It is kind of funny how that resolved itself. There was for years a pseudo-tradition, maybe more just a habit, of the KU basketball student section yelling “NO!” in response to the “Gatorade: Is It In You?” ads when they ran in the Fieldhouse because we couldn’t get Gatorade on campus during the years after KU became Coke-exclusive. We stopped doing that before I got there in 2013, but Gatorade is in them once again.
The credit card reader prompted this classic rant:
And a star was born. Now, the first interesting vending machine that I can recall seeing is this one at an antique mall in Kansas City, Missouri, which I only put on my Tumblr years later:
Ah. Old Rinks. I remember seeing this at this antique store during a visit when I was in high school. Old Rinks. Coins only! What a machine, Pepsi and Coke both, I think that’s Welch’s Grape Soda and Orange Sunkist down there too. The wood paneling, what more can you ask for?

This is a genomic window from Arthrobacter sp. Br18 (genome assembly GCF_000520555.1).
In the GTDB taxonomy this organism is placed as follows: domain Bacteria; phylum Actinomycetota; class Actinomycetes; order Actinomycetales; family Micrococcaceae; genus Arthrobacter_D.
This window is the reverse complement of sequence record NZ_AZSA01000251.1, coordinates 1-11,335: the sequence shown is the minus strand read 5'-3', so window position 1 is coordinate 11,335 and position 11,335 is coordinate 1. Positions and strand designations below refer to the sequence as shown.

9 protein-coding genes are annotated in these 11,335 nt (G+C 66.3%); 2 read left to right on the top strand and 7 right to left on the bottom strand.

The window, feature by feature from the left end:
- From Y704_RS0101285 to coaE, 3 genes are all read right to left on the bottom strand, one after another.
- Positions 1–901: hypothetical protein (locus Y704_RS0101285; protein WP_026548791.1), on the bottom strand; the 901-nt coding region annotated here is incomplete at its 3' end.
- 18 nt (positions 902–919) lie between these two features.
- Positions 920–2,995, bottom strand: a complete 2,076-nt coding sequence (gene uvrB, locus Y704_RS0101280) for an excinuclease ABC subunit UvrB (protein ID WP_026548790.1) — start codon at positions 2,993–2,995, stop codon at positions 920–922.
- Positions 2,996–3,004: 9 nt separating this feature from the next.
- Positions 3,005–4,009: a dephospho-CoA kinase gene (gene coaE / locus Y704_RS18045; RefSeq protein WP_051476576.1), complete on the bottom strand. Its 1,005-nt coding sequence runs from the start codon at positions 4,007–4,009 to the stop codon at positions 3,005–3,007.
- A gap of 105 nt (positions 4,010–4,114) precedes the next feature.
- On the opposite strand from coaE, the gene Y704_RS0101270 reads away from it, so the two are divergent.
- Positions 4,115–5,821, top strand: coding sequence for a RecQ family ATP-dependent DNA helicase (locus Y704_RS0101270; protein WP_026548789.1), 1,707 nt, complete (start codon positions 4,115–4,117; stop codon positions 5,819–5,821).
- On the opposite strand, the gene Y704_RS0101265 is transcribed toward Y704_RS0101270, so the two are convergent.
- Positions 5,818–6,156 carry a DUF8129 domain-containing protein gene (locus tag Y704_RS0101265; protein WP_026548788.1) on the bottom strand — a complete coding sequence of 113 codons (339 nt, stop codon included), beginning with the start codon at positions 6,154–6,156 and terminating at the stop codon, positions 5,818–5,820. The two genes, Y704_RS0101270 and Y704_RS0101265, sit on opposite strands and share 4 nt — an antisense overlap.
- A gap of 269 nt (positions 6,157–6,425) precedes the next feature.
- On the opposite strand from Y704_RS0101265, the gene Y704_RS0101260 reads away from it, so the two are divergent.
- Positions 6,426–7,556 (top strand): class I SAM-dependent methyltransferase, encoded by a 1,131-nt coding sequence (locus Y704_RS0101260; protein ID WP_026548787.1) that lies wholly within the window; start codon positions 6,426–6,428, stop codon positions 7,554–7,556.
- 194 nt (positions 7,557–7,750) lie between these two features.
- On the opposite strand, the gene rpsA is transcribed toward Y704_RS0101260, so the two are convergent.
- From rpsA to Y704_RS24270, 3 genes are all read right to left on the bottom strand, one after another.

Thirdly, and I don’t have a photo of it, and I’m waiting on my business partner and former roommate Mike to send me one if he has one, when we were touring a model unit for this apartment complex we ended up moving into, there was a model vending machine with a button to press that would dispense a generic “Light Beer”, which we thought was the funniest thing in the world, not just the idea of a vending machine that sold sodas and beers presumably to anyone but also that it had a generic “Light Beer” option. If he finds that, I’ll post it here, I found photos taken on that day but no evidence of the fabled Light Beer machine.
UPDATE: He Found It –
What a fucking piece of art there. I forgot it was Kansas City Chiefs themed. Diet Dr Pepper but no regular Dr Pepper but yes Light Beer. No, it didn’t work, that’s not the point.